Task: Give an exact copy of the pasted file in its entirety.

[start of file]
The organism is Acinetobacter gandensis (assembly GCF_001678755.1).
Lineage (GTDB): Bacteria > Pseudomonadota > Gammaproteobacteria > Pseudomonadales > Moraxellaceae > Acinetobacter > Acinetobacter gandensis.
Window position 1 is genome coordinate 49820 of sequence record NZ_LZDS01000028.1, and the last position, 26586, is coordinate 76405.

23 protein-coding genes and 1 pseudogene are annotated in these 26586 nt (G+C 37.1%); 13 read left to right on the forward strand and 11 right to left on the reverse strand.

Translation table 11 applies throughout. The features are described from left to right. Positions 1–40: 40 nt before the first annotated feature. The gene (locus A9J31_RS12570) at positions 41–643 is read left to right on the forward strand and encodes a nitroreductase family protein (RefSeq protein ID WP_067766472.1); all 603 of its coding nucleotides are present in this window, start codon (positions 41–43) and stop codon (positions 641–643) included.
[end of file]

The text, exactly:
The organism is Acinetobacter gandensis (assembly GCF_001678755.1).
Lineage (GTDB): Bacteria > Pseudomonadota > Gammaproteobacteria > Pseudomonadales > Moraxellaceae > Acinetobacter > Acinetobacter gandensis.
Window position 1 is genome coordinate 49820 of sequence record NZ_LZDS01000028.1, and the last position, 26586, is coordinate 76405.

23 protein-coding genes and 1 pseudogene are annotated in these 26586 nt (G+C 37.1%); 13 read left to right on the forward strand and 11 right to left on the reverse strand.

Translation table 11 applies throughout. The features are described from left to right. Positions 1–40: 40 nt before the first annotated feature. The gene (locus A9J31_RS12570) at positions 41–643 is read left to right on the forward strand and encodes a nitroreductase family protein (RefSeq protein ID WP_067766472.1); all 603 of its coding nucleotides are present in this window, start codon (positions 41–43) and stop codon (positions 641–643) included.